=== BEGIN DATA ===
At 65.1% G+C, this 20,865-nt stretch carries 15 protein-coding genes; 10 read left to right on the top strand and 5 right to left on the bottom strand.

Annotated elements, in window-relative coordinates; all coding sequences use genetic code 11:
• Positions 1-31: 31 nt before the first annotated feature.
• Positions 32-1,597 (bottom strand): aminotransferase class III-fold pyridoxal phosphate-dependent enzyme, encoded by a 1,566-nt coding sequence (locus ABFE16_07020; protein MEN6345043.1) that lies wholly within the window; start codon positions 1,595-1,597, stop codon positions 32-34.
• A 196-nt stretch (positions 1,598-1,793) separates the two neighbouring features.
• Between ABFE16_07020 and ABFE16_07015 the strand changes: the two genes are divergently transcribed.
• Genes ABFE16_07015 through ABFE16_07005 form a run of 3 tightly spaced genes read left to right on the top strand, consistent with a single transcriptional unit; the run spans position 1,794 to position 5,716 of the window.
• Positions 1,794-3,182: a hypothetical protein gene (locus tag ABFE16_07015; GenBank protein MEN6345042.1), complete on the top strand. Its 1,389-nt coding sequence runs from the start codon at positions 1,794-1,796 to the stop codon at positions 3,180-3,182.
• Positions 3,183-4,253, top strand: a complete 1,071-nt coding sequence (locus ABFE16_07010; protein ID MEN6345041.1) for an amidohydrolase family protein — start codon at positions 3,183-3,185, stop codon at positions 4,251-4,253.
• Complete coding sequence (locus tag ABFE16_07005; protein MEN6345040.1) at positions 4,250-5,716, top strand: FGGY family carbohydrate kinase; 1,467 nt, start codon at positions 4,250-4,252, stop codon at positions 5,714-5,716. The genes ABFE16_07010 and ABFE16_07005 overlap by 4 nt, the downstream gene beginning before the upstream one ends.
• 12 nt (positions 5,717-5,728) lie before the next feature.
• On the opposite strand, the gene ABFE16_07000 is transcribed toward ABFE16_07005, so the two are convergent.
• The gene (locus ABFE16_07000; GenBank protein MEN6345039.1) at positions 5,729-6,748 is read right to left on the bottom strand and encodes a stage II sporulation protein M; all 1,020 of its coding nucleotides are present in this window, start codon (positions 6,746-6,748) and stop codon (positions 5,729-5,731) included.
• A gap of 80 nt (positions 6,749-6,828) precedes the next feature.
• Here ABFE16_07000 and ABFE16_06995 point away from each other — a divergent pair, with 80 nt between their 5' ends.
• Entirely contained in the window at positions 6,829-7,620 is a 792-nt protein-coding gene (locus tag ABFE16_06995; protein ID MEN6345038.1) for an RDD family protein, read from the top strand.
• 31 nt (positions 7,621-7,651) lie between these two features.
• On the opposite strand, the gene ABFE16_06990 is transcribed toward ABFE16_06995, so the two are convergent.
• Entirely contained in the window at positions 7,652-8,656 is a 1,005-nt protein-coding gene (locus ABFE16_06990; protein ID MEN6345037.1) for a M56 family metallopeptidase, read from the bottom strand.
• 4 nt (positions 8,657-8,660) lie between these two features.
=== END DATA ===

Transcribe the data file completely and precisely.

At 65.1% G+C, this 20,865-nt stretch carries 15 protein-coding genes; 10 read left to right on the top strand and 5 right to left on the bottom strand.

Annotated elements, in window-relative coordinates; all coding sequences use genetic code 11:
• Positions 1-31: 31 nt before the first annotated feature.
• Positions 32-1,597 (bottom strand): aminotransferase class III-fold pyridoxal phosphate-dependent enzyme, encoded by a 1,566-nt coding sequence (locus ABFE16_07020; protein MEN6345043.1) that lies wholly within the window; start codon positions 1,595-1,597, stop codon positions 32-34.
• A 196-nt stretch (positions 1,598-1,793) separates the two neighbouring features.
• Between ABFE16_07020 and ABFE16_07015 the strand changes: the two genes are divergently transcribed.
• Genes ABFE16_07015 through ABFE16_07005 form a run of 3 tightly spaced genes read left to right on the top strand, consistent with a single transcriptional unit; the run spans position 1,794 to position 5,716 of the window.
• Positions 1,794-3,182: a hypothetical protein gene (locus tag ABFE16_07015; GenBank protein MEN6345042.1), complete on the top strand. Its 1,389-nt coding sequence runs from the start codon at positions 1,794-1,796 to the stop codon at positions 3,180-3,182.
• Positions 3,183-4,253, top strand: a complete 1,071-nt coding sequence (locus ABFE16_07010; protein ID MEN6345041.1) for an amidohydrolase family protein — start codon at positions 3,183-3,185, stop codon at positions 4,251-4,253.
• Complete coding sequence (locus tag ABFE16_07005; protein MEN6345040.1) at positions 4,250-5,716, top strand: FGGY family carbohydrate kinase; 1,467 nt, start codon at positions 4,250-4,252, stop codon at positions 5,714-5,716. The genes ABFE16_07010 and ABFE16_07005 overlap by 4 nt, the downstream gene beginning before the upstream one ends.
• 12 nt (positions 5,717-5,728) lie before the next feature.
• On the opposite strand, the gene ABFE16_07000 is transcribed toward ABFE16_07005, so the two are convergent.
• The gene (locus ABFE16_07000; GenBank protein MEN6345039.1) at positions 5,729-6,748 is read right to left on the bottom strand and encodes a stage II sporulation protein M; all 1,020 of its coding nucleotides are present in this window, start codon (positions 6,746-6,748) and stop codon (positions 5,729-5,731) included.
• A gap of 80 nt (positions 6,749-6,828) precedes the next feature.
• Here ABFE16_07000 and ABFE16_06995 point away from each other — a divergent pair, with 80 nt between their 5' ends.
• Entirely contained in the window at positions 6,829-7,620 is a 792-nt protein-coding gene (locus tag ABFE16_06995; protein ID MEN6345038.1) for an RDD family protein, read from the top strand.
• 31 nt (positions 7,621-7,651) lie between these two features.
• On the opposite strand, the gene ABFE16_06990 is transcribed toward ABFE16_06995, so the two are convergent.
• Entirely contained in the window at positions 7,652-8,656 is a 1,005-nt protein-coding gene (locus ABFE16_06990; protein ID MEN6345037.1) for a M56 family metallopeptidase, read from the bottom strand.
• 4 nt (positions 8,657-8,660) lie between these two features.